Rachel Lalonde has started First 40 Days, a resource for new mothers that will help them deal with postpartum depression. Photo by Agnieszka Krawczynski

Tragedy sparks mom to help postpartum depression victims

By  Agnieszka Krawczynski, Canadian Catholic News
  • January 20, 2017

VANCOUVER – Rachel Lalonde understands the pain experienced by Florence Leung, a new mom who went missing and died last fall.

Although Lalonde didn’t know Leung, she felt a connection with the woman because, like Leung, she experienced postpartum depression at the same time.

“Her son is the same age as my son,” said Lalonde, a member of Holy Family Parish in Coquitlam, B.C. “We were going through similar things, at the same time, with a new baby.”

Leung, 32, was found dead Nov. 15, two and a half months after giving birth to her first child. Leung, a registered nurse, had left her home in New Westminster, B.C., for the last time on Oct. 25. Her disappearance prompted widespread media attention and an extensive search by police, who said she may have been suffering from postpartum depression and had been on medication. Her body was found in the waters off Bowen Island near Vancouver and police said foul play was not suspected.

Leung’s tragic story prompted Lalonde to launch an initiative to help women in similar circumstances.

“If she’d had the support that she needed, she would still be here,” Lalonde said. “I wanted to do something positive and preventative, and bring some hope.”

So Lalonde launched First 40 Days, a resource for new mothers. The project includes free self-care baskets filled with personal-care products, a journal, handwritten encouraging notes and information on postpartum depression.

“After having a baby, it’s a very vulnerable time,” she said. “It’s not just ‘business as usual’ right after having a baby. There are a lot of myths, expectations and pressures — that you should be bouncing back.”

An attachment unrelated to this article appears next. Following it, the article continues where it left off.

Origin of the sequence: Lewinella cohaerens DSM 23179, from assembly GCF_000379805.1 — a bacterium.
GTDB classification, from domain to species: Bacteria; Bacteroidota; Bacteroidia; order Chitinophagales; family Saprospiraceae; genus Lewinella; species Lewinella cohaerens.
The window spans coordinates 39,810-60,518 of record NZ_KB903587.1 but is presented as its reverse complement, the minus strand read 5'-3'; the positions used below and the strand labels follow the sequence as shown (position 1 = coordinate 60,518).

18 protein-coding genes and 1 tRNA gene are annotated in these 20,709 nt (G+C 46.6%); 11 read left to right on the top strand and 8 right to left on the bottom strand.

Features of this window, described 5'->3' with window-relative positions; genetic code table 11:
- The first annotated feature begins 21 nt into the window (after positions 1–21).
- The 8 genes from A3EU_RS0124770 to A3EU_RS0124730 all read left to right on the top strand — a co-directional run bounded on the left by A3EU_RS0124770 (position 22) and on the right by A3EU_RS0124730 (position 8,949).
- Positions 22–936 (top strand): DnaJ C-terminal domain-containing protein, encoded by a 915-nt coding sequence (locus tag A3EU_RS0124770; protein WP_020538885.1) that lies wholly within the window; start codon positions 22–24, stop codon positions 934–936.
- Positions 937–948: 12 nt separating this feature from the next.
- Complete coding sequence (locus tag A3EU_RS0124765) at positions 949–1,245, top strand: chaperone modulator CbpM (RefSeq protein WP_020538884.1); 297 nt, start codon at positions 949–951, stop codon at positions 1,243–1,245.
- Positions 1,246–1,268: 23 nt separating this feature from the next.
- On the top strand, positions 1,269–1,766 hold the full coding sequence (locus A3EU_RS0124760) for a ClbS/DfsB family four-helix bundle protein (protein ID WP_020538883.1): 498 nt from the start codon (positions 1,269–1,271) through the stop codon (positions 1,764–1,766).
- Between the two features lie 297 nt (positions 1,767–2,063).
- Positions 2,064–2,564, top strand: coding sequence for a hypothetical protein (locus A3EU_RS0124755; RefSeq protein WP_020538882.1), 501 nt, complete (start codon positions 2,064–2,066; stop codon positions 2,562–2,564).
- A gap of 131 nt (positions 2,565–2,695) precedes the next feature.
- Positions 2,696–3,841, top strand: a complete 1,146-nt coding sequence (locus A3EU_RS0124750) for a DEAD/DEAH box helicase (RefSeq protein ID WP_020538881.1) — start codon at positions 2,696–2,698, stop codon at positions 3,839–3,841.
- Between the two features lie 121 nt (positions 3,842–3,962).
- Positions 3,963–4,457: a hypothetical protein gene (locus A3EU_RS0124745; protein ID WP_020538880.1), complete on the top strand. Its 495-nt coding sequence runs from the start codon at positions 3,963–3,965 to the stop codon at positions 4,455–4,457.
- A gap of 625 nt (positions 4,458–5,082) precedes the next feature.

Lalonde said that just as airplane passengers are instructed to put on their own oxygen masks before helping others, new mothers need to look after themselves.

“Women often put themselves at the bottom when they have babies. They prioritize themselves last or not at all. I wanted to change that with this project.”

The B.C.-based Pacific Post Partum Support Society estimates one out of every six women experience depression or anxiety after giving birth or adopting a child.

“There’s such a stigma surrounding mental health and maternal mental health. It’s not talked about, but it’s actually so common,” said Lalonde, who struggled for 18 months after the birth of her first child before realizing she was dealing with postpartum depression and anxiety.

“I went through a period of denial. I didn’t have an understanding of what depression was and that it can involve a whole range of symptoms and vary from woman to woman.”

Now the mother of two sons, she wants to help other women get better connected to resources that will help them care for themselves and find support in the community.

“I want these packages to be a way to build community, help a woman to feel less alone, and encourage her,” Lalonde said.

“If I’d had more awareness of these issues after having a baby, I would have been able to receive professional help sooner.”

She hopes to turn First 40 Days into a non-profit organization. In the first few weeks, her online Gofundme page had raised $1,250, which she intends to spend on care packages and to launch a website.

“It can be a difficult time after having a baby,” she said.

“My goal is to remind mothers that there is a natural and necessary period of recuperation after giving birth.”

(B.C. Catholic)

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